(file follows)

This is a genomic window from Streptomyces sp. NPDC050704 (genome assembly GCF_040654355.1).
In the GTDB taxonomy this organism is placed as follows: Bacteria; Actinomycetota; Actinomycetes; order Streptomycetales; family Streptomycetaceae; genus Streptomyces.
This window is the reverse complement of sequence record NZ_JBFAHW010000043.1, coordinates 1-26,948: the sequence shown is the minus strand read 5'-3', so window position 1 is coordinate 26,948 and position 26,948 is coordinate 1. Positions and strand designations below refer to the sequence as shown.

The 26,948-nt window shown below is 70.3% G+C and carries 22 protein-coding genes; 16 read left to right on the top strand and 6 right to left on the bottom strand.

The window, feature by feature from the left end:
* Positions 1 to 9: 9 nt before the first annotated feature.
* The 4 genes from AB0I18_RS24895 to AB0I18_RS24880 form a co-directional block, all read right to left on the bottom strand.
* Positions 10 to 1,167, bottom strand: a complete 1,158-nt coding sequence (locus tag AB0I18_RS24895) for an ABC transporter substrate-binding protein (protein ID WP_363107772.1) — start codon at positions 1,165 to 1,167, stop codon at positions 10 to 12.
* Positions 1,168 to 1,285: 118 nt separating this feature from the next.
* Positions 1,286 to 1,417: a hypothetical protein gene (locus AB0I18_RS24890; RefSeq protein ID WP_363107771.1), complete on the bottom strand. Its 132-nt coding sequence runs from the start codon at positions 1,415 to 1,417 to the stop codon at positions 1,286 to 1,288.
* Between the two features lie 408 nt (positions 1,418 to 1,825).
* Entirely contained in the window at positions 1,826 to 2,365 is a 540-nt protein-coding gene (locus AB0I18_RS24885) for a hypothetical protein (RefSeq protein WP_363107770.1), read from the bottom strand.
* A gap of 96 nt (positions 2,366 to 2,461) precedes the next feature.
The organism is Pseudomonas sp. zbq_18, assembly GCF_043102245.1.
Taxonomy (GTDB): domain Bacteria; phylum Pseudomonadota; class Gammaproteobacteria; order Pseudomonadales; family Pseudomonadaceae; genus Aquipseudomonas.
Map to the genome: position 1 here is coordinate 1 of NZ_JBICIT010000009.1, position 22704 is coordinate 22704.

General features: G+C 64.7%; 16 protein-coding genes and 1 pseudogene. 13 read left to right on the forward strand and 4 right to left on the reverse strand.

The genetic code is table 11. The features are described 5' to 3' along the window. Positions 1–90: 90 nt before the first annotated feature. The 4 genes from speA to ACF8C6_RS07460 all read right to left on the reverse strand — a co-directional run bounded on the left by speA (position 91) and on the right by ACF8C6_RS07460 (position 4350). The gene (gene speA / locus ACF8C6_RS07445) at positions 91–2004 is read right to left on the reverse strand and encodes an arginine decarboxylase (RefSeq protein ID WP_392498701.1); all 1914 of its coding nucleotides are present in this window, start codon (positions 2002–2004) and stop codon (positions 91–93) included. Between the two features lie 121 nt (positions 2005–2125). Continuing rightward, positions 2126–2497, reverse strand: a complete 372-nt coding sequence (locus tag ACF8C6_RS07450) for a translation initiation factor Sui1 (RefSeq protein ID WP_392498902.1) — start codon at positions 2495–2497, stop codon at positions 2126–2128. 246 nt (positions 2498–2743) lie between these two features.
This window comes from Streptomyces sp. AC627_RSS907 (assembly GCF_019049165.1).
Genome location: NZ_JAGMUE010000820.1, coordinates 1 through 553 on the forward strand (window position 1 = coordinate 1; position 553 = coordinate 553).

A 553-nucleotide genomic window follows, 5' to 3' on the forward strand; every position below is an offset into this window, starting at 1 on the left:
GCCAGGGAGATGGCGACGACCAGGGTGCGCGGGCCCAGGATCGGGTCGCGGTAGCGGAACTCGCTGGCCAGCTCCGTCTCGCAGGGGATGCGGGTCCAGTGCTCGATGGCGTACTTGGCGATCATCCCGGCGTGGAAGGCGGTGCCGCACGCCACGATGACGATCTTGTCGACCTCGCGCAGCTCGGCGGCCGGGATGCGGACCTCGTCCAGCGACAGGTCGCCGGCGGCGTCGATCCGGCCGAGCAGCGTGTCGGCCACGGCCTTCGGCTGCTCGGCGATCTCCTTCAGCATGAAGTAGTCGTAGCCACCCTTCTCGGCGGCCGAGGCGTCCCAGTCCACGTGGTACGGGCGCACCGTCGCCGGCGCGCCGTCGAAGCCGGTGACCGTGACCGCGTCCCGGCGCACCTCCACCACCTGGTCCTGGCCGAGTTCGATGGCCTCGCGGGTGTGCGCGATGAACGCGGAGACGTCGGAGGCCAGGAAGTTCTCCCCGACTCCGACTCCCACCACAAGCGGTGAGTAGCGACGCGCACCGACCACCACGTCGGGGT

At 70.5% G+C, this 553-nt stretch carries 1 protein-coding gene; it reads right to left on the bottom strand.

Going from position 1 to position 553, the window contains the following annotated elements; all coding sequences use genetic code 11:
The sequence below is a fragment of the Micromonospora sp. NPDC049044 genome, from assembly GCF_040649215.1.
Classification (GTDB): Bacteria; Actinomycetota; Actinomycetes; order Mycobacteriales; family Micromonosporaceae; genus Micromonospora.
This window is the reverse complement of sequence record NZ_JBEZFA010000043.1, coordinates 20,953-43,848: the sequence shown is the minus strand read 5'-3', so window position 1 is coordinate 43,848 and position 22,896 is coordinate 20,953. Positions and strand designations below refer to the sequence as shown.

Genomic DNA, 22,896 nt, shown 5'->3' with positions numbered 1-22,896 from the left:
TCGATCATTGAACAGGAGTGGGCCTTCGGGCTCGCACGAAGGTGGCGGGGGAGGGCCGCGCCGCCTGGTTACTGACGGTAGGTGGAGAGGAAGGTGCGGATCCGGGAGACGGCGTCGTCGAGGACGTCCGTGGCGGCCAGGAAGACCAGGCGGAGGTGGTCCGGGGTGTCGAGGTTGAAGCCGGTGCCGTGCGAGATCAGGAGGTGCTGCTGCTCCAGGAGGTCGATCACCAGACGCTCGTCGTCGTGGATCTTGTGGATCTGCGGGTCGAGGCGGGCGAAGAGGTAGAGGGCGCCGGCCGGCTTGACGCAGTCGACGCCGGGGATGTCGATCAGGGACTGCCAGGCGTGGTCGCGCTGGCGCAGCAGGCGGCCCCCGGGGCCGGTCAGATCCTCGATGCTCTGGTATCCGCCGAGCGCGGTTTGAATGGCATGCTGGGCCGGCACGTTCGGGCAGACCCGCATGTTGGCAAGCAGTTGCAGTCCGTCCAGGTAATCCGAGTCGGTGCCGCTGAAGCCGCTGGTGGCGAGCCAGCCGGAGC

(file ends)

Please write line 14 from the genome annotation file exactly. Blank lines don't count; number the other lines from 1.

The organism is Pseudomonas sp. zbq_18, assembly GCF_043102245.1.